Chris Kubic is the Chief Information Security Officer (CISO) at Fidelis Cybersecurity. Kubic brings with him more than 30 years of experience driving Information Assurance and Cybersecurity initiatives... Read More
Now that the dust has settled a bit on the United States Executive Order on Improving the Nation’s Cybersecurity, I thought it would be good to circle back, read the details a second time, and sort out how and where Industry can help the U.S. Government in achieving the much-needed security improvements called out in this Executive Order. I do have to admit that having worked in the Government for decades and seeing multiple cyber focused initiatives go by the wayside, I was initially a bit skeptical about the current initiative. That said, I think there are some key aspects of the initiative that are game changers and, if implemented correctly, could make a major difference in improving the security of Government networks.
First, the White House is assembling an all-star team to lead the initiative – Anne Neuberger as Deputy National Security Advisor for Cyber & Emerging Technology, Chris Englis as National Cyber Director (confirmation pending), and Jen Easterly as the Director of CISA (confirmation pending) – all former NSA employees who deeply understand cyber and how to effect change within Government organizations.
Second, the Executive Order calls for a more comprehensive plan for cybersecurity that focuses on resolving the Government’s continued challenges around cyber hygiene, moving to active defense, and improving the Government’s incident response processes – a strategy that I wholeheartedly agree with and have written about in the past. This is clearly an area where the cybersecurity industry can assist the Government. Fidelis already supports a number of Federal customers today with enterprise risk management, active defense, Data Loss Prevention (DLP), Network Detection and Response (NDR), Endpoint Detection and Response (EDR), and deception solutions that are squarely focused on meeting the objectives of this Executive Order. Our recent acquisition of CloudPassage adds a whole new set of cloud security capabilities to Fidelis’ portfolio, and we are excited to be discussing these new capabilities with our existing customers.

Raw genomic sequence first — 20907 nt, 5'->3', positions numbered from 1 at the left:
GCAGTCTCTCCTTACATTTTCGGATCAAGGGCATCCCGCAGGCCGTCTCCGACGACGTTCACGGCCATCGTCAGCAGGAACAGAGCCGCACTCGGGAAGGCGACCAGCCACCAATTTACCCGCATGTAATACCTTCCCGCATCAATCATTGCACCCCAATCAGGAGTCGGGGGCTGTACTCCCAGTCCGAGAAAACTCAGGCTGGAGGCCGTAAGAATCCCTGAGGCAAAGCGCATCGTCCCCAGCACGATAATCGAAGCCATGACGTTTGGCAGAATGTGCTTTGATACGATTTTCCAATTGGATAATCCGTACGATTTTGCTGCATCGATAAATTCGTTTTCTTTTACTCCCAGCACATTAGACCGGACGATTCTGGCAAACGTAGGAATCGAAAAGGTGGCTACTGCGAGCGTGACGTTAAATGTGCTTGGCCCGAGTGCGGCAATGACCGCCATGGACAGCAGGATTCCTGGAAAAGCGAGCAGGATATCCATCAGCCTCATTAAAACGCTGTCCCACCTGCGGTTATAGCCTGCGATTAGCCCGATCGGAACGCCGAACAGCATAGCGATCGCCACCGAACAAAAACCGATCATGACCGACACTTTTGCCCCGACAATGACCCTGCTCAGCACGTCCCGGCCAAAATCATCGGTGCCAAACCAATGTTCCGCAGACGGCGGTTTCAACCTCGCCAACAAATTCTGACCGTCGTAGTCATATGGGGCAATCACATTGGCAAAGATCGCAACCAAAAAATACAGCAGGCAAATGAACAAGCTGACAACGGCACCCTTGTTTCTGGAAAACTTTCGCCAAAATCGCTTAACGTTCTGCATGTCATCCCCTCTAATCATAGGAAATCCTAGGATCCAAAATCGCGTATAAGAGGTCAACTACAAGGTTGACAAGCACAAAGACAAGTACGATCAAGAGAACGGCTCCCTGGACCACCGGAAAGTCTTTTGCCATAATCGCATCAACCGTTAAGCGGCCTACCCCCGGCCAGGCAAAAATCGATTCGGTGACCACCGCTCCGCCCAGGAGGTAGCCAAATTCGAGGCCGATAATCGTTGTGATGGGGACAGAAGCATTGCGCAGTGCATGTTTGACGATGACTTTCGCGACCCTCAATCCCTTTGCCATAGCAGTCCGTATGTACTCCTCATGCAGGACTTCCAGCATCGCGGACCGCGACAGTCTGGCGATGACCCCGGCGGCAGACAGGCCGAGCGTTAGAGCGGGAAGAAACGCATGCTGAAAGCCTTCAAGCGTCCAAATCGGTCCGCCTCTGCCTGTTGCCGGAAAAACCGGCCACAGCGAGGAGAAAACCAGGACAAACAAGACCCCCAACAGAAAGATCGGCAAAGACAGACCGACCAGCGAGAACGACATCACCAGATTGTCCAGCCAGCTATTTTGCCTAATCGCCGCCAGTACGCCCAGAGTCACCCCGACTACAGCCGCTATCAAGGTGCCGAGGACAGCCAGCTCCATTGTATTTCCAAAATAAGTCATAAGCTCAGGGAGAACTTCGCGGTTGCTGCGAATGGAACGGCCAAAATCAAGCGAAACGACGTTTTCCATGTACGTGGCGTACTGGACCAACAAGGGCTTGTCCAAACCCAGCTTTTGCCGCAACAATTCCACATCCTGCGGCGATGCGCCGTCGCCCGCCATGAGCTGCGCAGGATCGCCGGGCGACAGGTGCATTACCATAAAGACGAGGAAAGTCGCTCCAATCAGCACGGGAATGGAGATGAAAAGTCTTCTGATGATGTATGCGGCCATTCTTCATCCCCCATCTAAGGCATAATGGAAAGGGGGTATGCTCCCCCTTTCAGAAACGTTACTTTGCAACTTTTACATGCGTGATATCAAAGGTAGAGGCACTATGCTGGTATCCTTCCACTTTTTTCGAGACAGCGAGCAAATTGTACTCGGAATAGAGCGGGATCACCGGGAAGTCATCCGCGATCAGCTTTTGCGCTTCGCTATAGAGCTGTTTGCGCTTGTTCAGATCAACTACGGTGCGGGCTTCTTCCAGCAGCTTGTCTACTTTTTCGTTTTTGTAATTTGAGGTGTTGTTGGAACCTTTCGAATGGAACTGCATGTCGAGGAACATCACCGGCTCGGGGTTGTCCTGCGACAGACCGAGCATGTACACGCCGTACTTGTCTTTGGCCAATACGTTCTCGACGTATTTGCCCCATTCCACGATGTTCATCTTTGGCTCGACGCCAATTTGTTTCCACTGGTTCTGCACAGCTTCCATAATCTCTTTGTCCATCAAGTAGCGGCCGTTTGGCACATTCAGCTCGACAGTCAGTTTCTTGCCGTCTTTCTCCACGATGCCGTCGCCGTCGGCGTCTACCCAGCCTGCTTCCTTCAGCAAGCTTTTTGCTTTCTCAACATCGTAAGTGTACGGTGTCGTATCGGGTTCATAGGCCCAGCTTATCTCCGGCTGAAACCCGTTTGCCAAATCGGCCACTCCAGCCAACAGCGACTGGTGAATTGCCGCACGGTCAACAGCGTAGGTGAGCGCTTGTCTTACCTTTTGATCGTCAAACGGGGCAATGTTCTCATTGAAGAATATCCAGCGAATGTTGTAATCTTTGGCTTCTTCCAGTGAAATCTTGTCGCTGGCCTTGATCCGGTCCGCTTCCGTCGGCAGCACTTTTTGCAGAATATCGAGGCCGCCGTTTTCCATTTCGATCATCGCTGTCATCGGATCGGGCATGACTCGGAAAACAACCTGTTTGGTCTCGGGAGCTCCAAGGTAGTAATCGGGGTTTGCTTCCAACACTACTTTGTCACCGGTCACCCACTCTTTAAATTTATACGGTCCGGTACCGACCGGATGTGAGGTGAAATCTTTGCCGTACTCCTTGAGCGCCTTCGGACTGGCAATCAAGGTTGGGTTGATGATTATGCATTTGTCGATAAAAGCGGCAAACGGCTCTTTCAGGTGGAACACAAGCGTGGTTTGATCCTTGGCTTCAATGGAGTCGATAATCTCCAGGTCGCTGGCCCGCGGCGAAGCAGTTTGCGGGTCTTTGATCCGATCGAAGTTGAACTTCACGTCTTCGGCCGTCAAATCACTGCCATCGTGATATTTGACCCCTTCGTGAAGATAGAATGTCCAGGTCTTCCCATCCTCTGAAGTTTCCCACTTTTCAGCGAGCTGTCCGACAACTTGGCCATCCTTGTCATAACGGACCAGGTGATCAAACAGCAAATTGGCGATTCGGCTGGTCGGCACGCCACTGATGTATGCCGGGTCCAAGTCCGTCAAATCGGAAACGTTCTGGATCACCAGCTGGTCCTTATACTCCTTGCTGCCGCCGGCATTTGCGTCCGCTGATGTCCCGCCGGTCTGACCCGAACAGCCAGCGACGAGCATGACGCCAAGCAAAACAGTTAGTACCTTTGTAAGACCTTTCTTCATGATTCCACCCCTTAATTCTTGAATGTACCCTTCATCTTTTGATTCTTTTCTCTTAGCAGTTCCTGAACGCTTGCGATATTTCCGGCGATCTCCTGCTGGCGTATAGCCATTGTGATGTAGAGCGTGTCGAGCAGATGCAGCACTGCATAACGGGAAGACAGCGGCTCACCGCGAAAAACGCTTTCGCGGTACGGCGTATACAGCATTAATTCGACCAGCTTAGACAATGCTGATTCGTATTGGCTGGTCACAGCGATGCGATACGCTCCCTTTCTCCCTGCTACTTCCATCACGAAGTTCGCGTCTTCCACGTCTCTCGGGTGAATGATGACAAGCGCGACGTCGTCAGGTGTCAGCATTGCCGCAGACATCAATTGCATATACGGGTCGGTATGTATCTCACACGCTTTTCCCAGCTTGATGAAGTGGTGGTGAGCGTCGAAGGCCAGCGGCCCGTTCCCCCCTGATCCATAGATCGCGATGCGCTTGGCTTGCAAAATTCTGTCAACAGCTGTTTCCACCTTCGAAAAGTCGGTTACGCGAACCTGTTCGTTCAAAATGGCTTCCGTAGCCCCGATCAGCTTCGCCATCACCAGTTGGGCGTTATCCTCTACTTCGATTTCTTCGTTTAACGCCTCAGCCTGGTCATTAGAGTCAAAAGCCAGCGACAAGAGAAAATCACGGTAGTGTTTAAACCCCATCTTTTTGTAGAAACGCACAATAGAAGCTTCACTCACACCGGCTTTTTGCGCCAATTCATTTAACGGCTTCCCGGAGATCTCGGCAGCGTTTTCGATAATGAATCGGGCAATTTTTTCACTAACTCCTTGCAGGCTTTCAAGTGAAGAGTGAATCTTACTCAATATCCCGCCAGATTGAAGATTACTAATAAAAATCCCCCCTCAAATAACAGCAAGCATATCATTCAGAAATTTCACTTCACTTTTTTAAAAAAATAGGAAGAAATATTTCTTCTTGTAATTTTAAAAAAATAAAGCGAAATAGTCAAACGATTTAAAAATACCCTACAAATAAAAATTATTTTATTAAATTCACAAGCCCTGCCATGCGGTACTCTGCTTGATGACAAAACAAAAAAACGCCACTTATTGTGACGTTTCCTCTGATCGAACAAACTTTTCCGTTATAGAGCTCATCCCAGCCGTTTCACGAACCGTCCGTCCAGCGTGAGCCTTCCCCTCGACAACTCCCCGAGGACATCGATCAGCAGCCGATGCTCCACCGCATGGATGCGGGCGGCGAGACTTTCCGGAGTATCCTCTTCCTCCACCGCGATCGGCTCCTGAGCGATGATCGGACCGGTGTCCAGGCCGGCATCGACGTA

Third, the Executive Order acknowledges the need to fundamentally change the architecture of Government systems through adoption of cloud services, by streamlining and enhancing the Government’s cloud security approach, adoption of Zero Trust, widespread deployment of Endpoint Detection and Response (EDR) capabilities, centralizing collection and analysis of cybersecurity monitoring data, and centralizing threat hunting and incident response. These are all areas where Industry can help by providing FedRamp-approved solutions, developing the necessary product integrations to support Zero Trust and multi-vendor Endpoint Detection and Response, adopting standards to support centralized monitoring and response, and providing Managed Detection and Response services.